Ryan Perry – He improves every year. I can see closer material in this kid, and when Valverde’s contract expires after this year, they have him as a strong option…well, him and Benoit.
Daniel Schlereth – Left-handed specialists are rare to find in baseball. This makes Schlereth a very valuable arm out of the bullpen. Now, if only he would be used correctly.
Robbie Weinhardt – He has the potential to be an outstanding reliever. He just needs to learn to throw his breaking pitches with more consistency. I think he’s an arm that will stick with the big club by next year.
Armando Galarraga – Mr. Perfect. If he can harness those breaking pitches like he did much of the second half last year, and if the tigers could give him some decent run support, he could win 14-15 games. That said, he nibbled most of the year last year, and because of it he’s going to be the odd man out when it comes to the fifth starting nod.
5. Brad Penny – It’s odd that I’m penciling in Penny as the 5th starter, but that’s where he would project. In 06 and 07 he won 32 games for the Dodgers and has 108 career wins. He’s a former all-star, he’s a decent arm that would be a benefit to the Tigers in the postseason. And at $3 million, with $3 million in incentives, he’s worth the gamble.
4. Phil Coke – I really like the fact that Dombrowski and Leyland are proactively putting Coke in the rotation. They see him experiencing the same success as C.J. Wilson did in Texas, which was simply transferring that short burst of energy he had as a reliever, into a longer, more steady stream of vigor. Of, course, that’s why most relievers are relievers. But, I can see Coke as an outlier; he started in the minors and he has three quality pitches.
3. Rick Porcello – What can I say? A disappointment last year, but after he came back from Triple-A, he looked like he had mastered his sophomore slump (and the control of his breaking stuff). It’ll be exciting to see what he can do next year.
2. Max Scherzer – The same goes for Scherzer, who struggled himself in the first part of the year, but was brilliant after his re-arrival in the 14K game on May 30th. I can see him breaking 200K’s and 200 innings next year.
1. Justin Verlander – Of course we saved the best for last. I think Verlander has sort of tapped out all he can in the game of regular season accomplishments (well, not 20 wins, but that will come), and while we can’t take him for granted, he’s pretty much a sure bet for 17+ W’s and 200K’s. However, the Tigers need to make the postseason again, so he can lower that 5.82 ERA that he had in the 2006 playoffs (and more importantly he needs to avenge those losses in the World Series). But other than that, this guy is gravy.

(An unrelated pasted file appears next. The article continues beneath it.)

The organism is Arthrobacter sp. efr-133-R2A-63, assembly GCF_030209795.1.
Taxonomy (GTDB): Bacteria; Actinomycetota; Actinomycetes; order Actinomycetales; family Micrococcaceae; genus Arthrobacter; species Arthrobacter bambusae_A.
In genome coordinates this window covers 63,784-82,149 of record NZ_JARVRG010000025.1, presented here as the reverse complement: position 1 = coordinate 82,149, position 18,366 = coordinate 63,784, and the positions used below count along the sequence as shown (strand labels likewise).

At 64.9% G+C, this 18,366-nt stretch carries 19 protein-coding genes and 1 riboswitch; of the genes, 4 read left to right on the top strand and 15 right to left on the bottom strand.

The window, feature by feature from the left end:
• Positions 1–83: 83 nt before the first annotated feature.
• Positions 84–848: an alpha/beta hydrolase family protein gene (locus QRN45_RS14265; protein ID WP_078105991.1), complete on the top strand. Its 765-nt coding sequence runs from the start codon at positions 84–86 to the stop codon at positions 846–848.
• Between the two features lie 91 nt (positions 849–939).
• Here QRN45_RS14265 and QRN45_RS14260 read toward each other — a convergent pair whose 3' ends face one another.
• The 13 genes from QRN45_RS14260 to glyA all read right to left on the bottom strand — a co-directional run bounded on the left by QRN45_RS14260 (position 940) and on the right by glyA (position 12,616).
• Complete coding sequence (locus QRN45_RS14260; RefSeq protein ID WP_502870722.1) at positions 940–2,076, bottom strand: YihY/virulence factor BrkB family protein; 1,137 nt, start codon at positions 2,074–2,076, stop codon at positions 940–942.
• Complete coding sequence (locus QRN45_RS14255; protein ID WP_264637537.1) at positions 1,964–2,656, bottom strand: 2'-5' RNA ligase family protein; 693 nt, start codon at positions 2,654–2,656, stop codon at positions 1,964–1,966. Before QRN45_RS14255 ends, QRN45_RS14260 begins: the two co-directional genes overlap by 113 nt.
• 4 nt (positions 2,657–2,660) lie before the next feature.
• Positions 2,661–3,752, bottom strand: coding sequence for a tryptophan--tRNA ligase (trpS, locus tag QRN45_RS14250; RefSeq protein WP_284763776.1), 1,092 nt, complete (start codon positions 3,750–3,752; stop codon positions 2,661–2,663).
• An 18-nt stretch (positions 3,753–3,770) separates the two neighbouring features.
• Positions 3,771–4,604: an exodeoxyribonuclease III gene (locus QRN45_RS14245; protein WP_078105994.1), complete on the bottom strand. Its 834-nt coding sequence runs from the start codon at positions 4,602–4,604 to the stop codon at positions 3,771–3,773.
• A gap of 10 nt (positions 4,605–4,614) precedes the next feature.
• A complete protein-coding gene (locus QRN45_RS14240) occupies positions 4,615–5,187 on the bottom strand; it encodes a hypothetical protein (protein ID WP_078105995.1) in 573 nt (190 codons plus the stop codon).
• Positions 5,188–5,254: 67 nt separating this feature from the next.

Projected Detroit Tigers Opening Day Lineup
CF Austin Jackson
2B Will Rhymes/Carlos Guillen
Batting third RF Magglio Ordonez
1B Miguel Cabrera
DH Victor Martinez
SS Jhonny Peralta
3B Brandon Inge
LF Ryan Raburn
C Alex Avila
SP Justin Verlander
Trending Rookie Impact
2010 saw 11 different Tigers make their Major League debut. Obviously, most of them are going to be flameouts and non-impact players; however Austin Jackson, Will Rhymes, and Brennan Boesch have proven they are talented enough to be given legitimate shots at being in the Tigers lineup for years. The following is a quick list of the top 20 Tigers prospects for 2011:
1. Jacob Turner RHP: Main worry here is standard young pitcher health concerns, plus will the Tigers rush him? I hope not, and with the Brad Penny signing, it looks like they won’t.
2. Nick Castellanos 3B: He’s only 19, but man, does he have talent. Drafted in the first round last year, and while he only has 29 big league at-bats watch out for this kid.
3. Andy Oliver LHP: Some issues with his breaking ball and poor handling by the Tigers last summer. He reminds me of Andy Pettitte.
4. Dan Schlereth LHP: I love the power relief arm but will control issues keep him from being on the roster this year? If he harnesses his talent, he will be an effective lefty out of the pen.
5. Daniel Fields OF: The Tigers jumped him from Michigan high school competition to the Florida State League. He wasn’t bad considering the circumstances, and his tools are excellent.
6. Casey Crosby LHP: Very difficult to rank and grade due to uncertainty about his health but he is a lefty starter who can deal.
7. Chance Ruffin RHP: Watch for him. He won’t need much minor league time due to his very polished, good stuff.
8. Brayan Villareal RHP: Really don’t understand why this guy doesn’t get more respect. He has great stuff and has a WHIP of 1.17 in 5 years. He’s only 24 but I fear he’s being forgotten.
9. Drew Smyly LHP: A polished college lefty, future fourth starter but he should be a good one in the near future.
10. Casper Wells OF: He’s old for a prospect and won’t hit .300 in a full season, but will provide power. He’ll battle with Boesch and Raburn for the starting left field job, but don’t expect him to win it.
11. Francisco Martinez 3B: Tigers officials love the tools, but he’s been rushed and his performance has suffered as a result. Confidence is on a short leash, at least in the short term because he’s only 19.
12. Lester Oliveros RHP
13. Jose Ortega RHP
14. Bruce Rondon RHP
15. Robbie Weinhart RHP
16. Adam Wilk LHP
17. Charlie Furbush LHP
18. Danry Vazquez OF
19. Ryan Strieby 1B-OF
20. Avisail Garcia OF
Overall, the Tigers system is thin, although there is some intriguing material for the pitching staff. Turner, Oliver, and Smyly provide three strong starting pitching prospects, and Crosby’s upside is undeniable if he can stay on the mound (which he hasn’t been able to). There are lively arms for the bullpen as well, with Schlereth and Ruffin leading the pack, plus a bunch of hard-throwing relievers with command issues. Villareal is the sleeper who could help in either role.
Notice that there aren’t too many bats that can be considered true prospects. Castellanos is a nice player, but he’s never even played in A ball and Fields was thrown into high A ball as a first year player and he hit .240.
Overall Summary and Final Thoughts
1. The Detroit Tigers are an interesting team for a number of reasons. Their starting pitching has the potential to be dominant this year. This could be the legitimate 2012 Tigers rotation:
Andy Oliver/Case Crosby
That’s pretty impressive considering 5 of the 6 names would be homegrown. I’m not sure too many teams other than Tampa and Florida can say that they have that much talent pitching talent within the organization.
2. I believe the Tigers should sign another catcher to keep the pressure off of Martinez. I think we should pay attention to second base and left field; if those positions are successful, the Tigers will be very dangerous.